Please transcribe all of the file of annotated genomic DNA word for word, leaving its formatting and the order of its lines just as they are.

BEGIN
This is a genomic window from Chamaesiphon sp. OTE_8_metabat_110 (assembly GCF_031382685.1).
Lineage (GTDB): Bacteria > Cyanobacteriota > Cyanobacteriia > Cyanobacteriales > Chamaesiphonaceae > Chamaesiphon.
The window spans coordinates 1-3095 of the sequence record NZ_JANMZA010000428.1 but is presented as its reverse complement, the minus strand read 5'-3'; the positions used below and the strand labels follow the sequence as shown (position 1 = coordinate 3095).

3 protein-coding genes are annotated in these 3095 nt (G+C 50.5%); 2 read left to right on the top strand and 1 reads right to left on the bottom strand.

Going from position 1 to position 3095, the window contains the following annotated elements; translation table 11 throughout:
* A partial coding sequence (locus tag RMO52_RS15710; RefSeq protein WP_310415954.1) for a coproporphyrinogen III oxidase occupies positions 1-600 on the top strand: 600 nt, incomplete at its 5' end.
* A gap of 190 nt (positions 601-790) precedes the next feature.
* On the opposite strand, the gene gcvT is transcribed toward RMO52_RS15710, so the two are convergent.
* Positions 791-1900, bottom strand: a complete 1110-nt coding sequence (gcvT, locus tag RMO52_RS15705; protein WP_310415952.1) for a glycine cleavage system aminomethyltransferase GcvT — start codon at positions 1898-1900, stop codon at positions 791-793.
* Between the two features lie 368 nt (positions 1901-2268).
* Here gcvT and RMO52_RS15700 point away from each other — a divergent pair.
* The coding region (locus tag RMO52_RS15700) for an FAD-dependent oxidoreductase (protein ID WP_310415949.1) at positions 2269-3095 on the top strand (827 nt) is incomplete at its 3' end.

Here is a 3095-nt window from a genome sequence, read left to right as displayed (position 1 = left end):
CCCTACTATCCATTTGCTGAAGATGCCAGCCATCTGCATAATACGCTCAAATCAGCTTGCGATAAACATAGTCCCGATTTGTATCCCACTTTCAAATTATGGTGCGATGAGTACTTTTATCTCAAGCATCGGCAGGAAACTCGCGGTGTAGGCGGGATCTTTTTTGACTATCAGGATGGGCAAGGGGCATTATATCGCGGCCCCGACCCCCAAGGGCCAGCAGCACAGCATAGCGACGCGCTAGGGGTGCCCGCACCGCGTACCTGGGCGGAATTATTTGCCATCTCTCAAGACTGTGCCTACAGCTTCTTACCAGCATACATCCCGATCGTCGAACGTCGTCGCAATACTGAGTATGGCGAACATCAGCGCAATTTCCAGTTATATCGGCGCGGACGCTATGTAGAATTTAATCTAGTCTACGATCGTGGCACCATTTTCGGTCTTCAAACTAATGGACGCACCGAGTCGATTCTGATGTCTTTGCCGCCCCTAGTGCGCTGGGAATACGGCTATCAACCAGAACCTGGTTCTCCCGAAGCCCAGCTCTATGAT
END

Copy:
This is a genomic window from Chamaesiphon sp. OTE_8_metabat_110 (assembly GCF_031382685.1).
Lineage (GTDB): Bacteria > Cyanobacteriota > Cyanobacteriia > Cyanobacteriales > Chamaesiphonaceae > Chamaesiphon.
The window spans coordinates 1-3095 of the sequence record NZ_JANMZA010000428.1 but is presented as its reverse complement, the minus strand read 5'-3'; the positions used below and the strand labels follow the sequence as shown (position 1 = coordinate 3095).

3 protein-coding genes are annotated in these 3095 nt (G+C 50.5%); 2 read left to right on the top strand and 1 reads right to left on the bottom strand.

Going from position 1 to position 3095, the window contains the following annotated elements; translation table 11 throughout:
* A partial coding sequence (locus tag RMO52_RS15710; RefSeq protein WP_310415954.1) for a coproporphyrinogen III oxidase occupies positions 1-600 on the top strand: 600 nt, incomplete at its 5' end.
* A gap of 190 nt (positions 601-790) precedes the next feature.
* On the opposite strand, the gene gcvT is transcribed toward RMO52_RS15710, so the two are convergent.
* Positions 791-1900, bottom strand: a complete 1110-nt coding sequence (gcvT, locus tag RMO52_RS15705; protein WP_310415952.1) for a glycine cleavage system aminomethyltransferase GcvT — start codon at positions 1898-1900, stop codon at positions 791-793.
* Between the two features lie 368 nt (positions 1901-2268).
* Here gcvT and RMO52_RS15700 point away from each other — a divergent pair.
* The coding region (locus tag RMO52_RS15700) for an FAD-dependent oxidoreductase (protein ID WP_310415949.1) at positions 2269-3095 on the top strand (827 nt) is incomplete at its 3' end.

Here is a 3095-nt window from a genome sequence, read left to right as displayed (position 1 = left end):
CCCTACTATCCATTTGCTGAAGATGCCAGCCATCTGCATAATACGCTCAAATCAGCTTGCGATAAACATAGTCCCGATTTGTATCCCACTTTCAAATTATGGTGCGATGAGTACTTTTATCTCAAGCATCGGCAGGAAACTCGCGGTGTAGGCGGGATCTTTTTTGACTATCAGGATGGGCAAGGGGCATTATATCGCGGCCCCGACCCCCAAGGGCCAGCAGCACAGCATAGCGACGCGCTAGGGGTGCCCGCACCGCGTACCTGGGCGGAATTATTTGCCATCTCTCAAGACTGTGCCTACAGCTTCTTACCAGCATACATCCCGATCGTCGAACGTCGTCGCAATACTGAGTATGGCGAACATCAGCGCAATTTCCAGTTATATCGGCGCGGACGCTATGTAGAATTTAATCTAGTCTACGATCGTGGCACCATTTTCGGTCTTCAAACTAATGGACGCACCGAGTCGATTCTGATGTCTTTGCCGCCCCTAGTGCGCTGGGAATACGGCTATCAACCAGAACCTGGTTCTCCCGAAGCCCAGCTCTATGAT